The survey by the Pew Research Center found 90 percent said closing the local library would have an effect on the community with 63 percent describing the impact as "major." About two-thirds, 67 percent, said they and their families would be affected by the closing with 29 percent saying it would have a major impact.
Around 95 percent believe libraries help level the playing field in the United States by giving people a chance to succeed and the same percentage say they promote a love of reading and 94 percent that they improve the quality of life in an area. Four out of five, 81 percent, say alternatives to the services provided by libraries are hard to find.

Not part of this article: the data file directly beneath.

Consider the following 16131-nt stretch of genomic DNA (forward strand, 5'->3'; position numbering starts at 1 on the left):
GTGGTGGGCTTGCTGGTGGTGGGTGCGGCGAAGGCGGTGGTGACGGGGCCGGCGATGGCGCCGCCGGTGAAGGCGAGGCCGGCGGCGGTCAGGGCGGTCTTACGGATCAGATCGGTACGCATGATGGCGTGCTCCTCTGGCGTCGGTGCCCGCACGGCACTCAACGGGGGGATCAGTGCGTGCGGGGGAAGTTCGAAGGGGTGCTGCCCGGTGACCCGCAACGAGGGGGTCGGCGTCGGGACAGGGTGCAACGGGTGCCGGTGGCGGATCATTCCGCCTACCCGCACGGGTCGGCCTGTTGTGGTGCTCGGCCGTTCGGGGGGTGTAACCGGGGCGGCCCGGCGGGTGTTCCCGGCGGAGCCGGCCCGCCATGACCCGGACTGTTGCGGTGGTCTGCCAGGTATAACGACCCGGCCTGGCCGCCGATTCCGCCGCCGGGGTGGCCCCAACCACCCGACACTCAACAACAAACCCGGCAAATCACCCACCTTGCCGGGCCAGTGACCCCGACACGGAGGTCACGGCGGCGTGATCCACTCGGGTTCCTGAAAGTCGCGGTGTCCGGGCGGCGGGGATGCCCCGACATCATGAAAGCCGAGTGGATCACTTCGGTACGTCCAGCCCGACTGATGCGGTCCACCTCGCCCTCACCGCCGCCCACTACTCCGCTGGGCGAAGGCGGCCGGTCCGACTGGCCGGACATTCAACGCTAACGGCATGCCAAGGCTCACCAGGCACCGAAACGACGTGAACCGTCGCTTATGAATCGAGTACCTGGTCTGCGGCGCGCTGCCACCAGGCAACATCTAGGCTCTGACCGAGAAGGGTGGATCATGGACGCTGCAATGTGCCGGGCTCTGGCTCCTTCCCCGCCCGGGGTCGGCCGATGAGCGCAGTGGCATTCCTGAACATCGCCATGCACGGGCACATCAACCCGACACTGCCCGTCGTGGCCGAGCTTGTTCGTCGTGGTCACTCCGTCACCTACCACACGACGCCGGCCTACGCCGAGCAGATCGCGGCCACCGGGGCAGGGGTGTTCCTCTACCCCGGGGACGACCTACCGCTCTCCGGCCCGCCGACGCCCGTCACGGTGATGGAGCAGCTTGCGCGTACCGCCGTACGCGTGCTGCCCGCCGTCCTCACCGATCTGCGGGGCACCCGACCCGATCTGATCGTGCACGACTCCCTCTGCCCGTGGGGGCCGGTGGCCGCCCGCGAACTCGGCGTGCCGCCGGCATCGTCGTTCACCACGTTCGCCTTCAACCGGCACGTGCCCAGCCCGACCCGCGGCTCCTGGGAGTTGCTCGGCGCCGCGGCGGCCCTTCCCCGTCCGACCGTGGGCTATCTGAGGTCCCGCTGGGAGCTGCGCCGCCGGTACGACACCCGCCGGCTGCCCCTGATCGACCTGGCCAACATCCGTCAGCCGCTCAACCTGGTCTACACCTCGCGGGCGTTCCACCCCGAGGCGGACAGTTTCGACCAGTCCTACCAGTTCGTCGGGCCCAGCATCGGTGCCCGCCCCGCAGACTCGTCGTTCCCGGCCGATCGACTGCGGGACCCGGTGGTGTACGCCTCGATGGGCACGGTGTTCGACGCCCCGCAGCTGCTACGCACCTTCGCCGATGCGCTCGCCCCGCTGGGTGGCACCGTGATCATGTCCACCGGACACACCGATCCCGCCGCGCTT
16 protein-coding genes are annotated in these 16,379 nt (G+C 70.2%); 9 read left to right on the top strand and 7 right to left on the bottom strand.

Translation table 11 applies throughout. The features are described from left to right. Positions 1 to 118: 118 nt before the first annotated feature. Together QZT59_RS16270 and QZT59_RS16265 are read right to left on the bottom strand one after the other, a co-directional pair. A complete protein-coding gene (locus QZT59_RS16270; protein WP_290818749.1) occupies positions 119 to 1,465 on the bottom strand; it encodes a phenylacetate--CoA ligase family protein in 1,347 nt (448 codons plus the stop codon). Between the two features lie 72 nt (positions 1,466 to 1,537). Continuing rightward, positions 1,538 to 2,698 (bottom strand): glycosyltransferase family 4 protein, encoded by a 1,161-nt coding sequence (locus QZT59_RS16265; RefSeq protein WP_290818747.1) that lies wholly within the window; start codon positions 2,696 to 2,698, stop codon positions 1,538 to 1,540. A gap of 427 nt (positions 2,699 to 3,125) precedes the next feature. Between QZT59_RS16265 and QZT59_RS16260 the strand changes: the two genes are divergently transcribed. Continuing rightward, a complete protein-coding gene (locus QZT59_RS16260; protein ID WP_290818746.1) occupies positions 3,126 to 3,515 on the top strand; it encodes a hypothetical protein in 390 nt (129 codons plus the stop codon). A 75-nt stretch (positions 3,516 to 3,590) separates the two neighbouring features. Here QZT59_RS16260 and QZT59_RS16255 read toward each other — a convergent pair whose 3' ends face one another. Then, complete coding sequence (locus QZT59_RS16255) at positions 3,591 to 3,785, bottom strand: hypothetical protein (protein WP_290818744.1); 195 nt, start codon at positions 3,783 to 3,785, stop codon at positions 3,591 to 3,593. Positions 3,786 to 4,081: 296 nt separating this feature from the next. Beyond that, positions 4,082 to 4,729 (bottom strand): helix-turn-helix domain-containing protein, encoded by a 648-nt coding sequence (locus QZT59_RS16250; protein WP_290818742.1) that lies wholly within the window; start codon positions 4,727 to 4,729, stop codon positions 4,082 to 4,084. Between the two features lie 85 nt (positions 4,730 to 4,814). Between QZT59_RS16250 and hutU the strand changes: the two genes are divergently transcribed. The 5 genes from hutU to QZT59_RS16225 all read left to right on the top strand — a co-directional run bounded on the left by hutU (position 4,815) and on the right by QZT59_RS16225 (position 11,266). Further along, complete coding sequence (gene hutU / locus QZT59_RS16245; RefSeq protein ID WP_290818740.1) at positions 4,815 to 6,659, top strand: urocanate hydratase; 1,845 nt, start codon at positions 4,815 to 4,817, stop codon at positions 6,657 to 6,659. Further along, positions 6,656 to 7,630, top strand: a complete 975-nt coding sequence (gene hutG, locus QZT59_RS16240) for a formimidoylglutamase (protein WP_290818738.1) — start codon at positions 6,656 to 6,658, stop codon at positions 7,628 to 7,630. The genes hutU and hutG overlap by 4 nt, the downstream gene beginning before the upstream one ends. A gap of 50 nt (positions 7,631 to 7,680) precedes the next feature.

Women, blacks and Hispanics, people with lower incomes or less education and the unemployed and retired are more likely to value libraries. So are those without Internet access at home.
More than nine out of 10, 91 percent, of those surveyed said they had used a public library at some point. Just over half, 54 percent, said they had done so in the past year.
But 52 percent of respondents said libraries are not as necessary as they used to be because of the Internet. Almost as many, 46 percent, disagreed.
Pew interviewed 6,224 people 16 and older between July 18 and Sept. 30. The poll has a margin of error of 1.4 percentage points.
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